Earlier today I asked a question that's been on my mind for a few weeks, about whether a certain type of project exists:

Are there any efforts underway to port or create an alternate implementation of node.js with other JavaScript engines?

It's objective in that the answer can only be "yes" or "no" and not depend on anybody's opinion or point of view.

I got an acceptable answer, and in reading the link provided in that answer I found another project mentioned, so I added a second answer.

But besides attracting one answer, a couple of comments, and one or two upvotes, it also attracted a couple of downvotes and so far four close votes.

One person who voted to close came back and left some comments about why they voted to close.

Their interpretation seemed to be that any "yes or no" question amounts to a "poll question" in that the number of "yeses" and "nos" might be tallied.

So we all know that poll questions are not acceptable on StackExchange.

What I'd like clarification on is:

  • Are yes/no questions considered not acceptable on StackExchage?
  • Are yes/no questions necessarily "poll questions" in disguise and thus unwelcome?
  • Are questions about whether something (project, API, library, port, tool, algorithm) exists inherently unsuitable for StackExchange, or should I just ask them in a different way?

  • If such questions are unsuitable for StackOverflow, are they at least suitable for Programmers.SE? Or would they be unsuitable on any and all StackExchange sites?

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Found a related question: Policy towards “Is there a way/tool to …” questions –  hippietrail Jan 7 '13 at 3:10
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Who is supposed to answer "No" to such a question? –  Bo Persson Jan 7 '13 at 9:50
    
@BoPersson: I've seen questions of this type get "no" answers before on various Stack Exchange sites, both correctly and incorrectly. One about whether you could use the DOM outside a web browser was one of the incorrect "no" answers that springs to mind. –  hippietrail Jan 7 '13 at 10:48
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3 Answers

up vote 5 down vote accepted

While yes/no answers are okay, there should still be an explanation. The guidelines in Good Subjective, Bad Subjective provide a great explanation about how great answers can help ensure a question doesn't appear too subjective/not constructive.

If a question starts to get nothing but low quality or link-only answers, it erases any doubts in my mind about whether or not the post should be closed (and possibly revised and considered for reopening).

With that said, the best questions on Stack Overflow are about a real, actual problem you're facing, and your question is asking about a theoretical case where a team of developers may have used a JavaScript engine that may or may not be better than the V8 JavaScript engine.

It's not clear why this is important or what problem it solves, and that may likely be why it was downvoted and closed.

It's possible the material may be useful to others, so to avoid the question being closed, you could add in via edits what your specific problem is that you're trying to solve. Convince the naysayers your question is constructive by erasing their doubts with good edits. Hope this helps!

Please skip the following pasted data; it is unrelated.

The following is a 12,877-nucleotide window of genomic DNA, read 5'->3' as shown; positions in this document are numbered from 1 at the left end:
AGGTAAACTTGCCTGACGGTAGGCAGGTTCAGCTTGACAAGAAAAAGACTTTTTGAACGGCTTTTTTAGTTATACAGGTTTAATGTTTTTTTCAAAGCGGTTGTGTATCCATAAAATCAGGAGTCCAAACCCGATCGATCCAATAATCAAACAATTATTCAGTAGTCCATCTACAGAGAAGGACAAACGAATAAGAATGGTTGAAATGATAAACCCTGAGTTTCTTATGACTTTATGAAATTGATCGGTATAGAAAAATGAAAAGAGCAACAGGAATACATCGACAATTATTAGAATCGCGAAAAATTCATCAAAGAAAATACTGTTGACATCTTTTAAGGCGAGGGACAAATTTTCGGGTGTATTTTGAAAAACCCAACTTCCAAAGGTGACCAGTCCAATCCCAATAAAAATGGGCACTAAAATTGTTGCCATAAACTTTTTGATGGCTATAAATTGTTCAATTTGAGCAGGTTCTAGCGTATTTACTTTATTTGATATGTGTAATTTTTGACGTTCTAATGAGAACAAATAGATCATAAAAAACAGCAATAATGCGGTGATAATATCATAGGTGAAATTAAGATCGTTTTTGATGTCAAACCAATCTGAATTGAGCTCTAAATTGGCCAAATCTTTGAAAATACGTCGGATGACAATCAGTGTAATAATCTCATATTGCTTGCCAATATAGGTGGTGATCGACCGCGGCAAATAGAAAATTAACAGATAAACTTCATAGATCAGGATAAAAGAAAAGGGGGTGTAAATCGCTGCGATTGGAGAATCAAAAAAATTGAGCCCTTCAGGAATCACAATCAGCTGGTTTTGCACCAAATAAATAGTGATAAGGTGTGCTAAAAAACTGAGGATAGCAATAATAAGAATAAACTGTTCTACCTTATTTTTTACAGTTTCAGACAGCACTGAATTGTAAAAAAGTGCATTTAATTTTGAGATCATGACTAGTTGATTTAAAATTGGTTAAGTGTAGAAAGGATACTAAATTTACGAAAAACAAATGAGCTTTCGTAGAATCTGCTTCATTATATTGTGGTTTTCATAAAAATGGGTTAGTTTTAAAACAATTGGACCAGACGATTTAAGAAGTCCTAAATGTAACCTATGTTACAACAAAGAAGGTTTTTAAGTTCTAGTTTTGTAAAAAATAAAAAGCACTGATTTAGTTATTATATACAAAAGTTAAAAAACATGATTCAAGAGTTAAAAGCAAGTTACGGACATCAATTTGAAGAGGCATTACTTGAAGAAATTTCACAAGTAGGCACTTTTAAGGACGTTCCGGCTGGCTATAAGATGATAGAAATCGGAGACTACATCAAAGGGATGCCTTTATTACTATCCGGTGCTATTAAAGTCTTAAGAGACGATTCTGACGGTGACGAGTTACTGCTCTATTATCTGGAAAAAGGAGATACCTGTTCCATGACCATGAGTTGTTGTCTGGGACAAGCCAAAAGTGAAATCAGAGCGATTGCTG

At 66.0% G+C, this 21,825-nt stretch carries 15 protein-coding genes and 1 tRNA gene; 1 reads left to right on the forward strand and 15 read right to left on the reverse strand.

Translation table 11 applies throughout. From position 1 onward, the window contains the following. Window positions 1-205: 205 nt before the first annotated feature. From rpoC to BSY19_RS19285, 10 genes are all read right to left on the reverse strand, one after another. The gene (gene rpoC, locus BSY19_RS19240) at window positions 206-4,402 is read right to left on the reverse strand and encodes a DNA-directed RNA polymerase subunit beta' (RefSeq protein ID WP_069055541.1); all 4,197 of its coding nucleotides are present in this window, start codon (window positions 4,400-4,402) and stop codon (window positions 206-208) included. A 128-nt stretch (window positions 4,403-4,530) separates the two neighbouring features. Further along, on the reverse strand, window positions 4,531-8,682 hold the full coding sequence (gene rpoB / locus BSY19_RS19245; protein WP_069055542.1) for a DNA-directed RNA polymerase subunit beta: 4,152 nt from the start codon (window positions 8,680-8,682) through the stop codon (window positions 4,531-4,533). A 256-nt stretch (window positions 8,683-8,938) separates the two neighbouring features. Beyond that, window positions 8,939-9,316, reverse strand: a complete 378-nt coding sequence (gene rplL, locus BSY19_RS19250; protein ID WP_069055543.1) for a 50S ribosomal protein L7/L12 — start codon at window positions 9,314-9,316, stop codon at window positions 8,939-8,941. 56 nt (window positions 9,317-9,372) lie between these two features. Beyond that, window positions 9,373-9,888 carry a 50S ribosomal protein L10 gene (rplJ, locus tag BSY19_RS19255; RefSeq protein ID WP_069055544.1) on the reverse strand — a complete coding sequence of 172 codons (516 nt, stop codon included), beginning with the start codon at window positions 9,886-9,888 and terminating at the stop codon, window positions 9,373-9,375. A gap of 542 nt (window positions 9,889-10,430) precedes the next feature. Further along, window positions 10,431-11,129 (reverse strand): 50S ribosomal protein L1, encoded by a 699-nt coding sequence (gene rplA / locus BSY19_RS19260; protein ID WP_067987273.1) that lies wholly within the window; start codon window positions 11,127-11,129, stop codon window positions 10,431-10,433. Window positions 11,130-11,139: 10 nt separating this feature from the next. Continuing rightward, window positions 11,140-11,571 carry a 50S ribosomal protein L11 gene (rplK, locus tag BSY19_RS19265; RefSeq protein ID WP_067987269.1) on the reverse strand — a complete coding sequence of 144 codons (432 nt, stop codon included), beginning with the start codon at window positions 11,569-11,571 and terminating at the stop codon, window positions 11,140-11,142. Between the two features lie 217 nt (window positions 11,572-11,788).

Lastly, I want to add that you did the right thing by asking your meta question here and posting a link in the comments to your Stack Overflow question. Thank you for opening a constructive dialogue.

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It's generally considered important that things like programming languages, compilers, web browsers, etc be available from more than a single source/company for various reasons. There's probably even a term for this but I'm unable to think of it. If I can find the term and lists of reasons why this is a good thing I will add them to my question. But so far I feel I've "made the web better" because Googling for alternative implementations of node.js will now return a useful hit where I couldn't get one before. –  hippietrail Jan 7 '13 at 3:33
    
... I'm guessing a question seeking the term and reasons I just mentioned would belong on Programmers rather than StackOverflow right? (Programmers seems so unfocussed I'm never sure.) –  hippietrail Jan 7 '13 at 3:34
    
Interesting... is NodeJS considered a compiler/interpreter? I think of JavaScript as I do C++, and Borland and Microsoft as the vendors who make compilers for C++. With that logic, wouldn't NodeJS be Google's interpreter for server-side JavaScript, while Mozilla's Rhino is another interpreter for server-side JavaScript? –  jmort253 Jan 7 '13 at 3:36
    
Programmers is more for whiteboarding questions, or process-type questions. I'm not sure this would be on-topic there, but I admit Programmers is still a bit of an enigma sometimes. You could ask in their chat and see if they want your question. But really, I think you might make a case for reopening it here if you use my suggestions. :) Good luck! –  jmort253 Jan 7 '13 at 3:37
    
I think node.js is considered a framework, but in fact I keep wondering myself how best to classify it. It's really a platform I think. –  hippietrail Jan 7 '13 at 3:37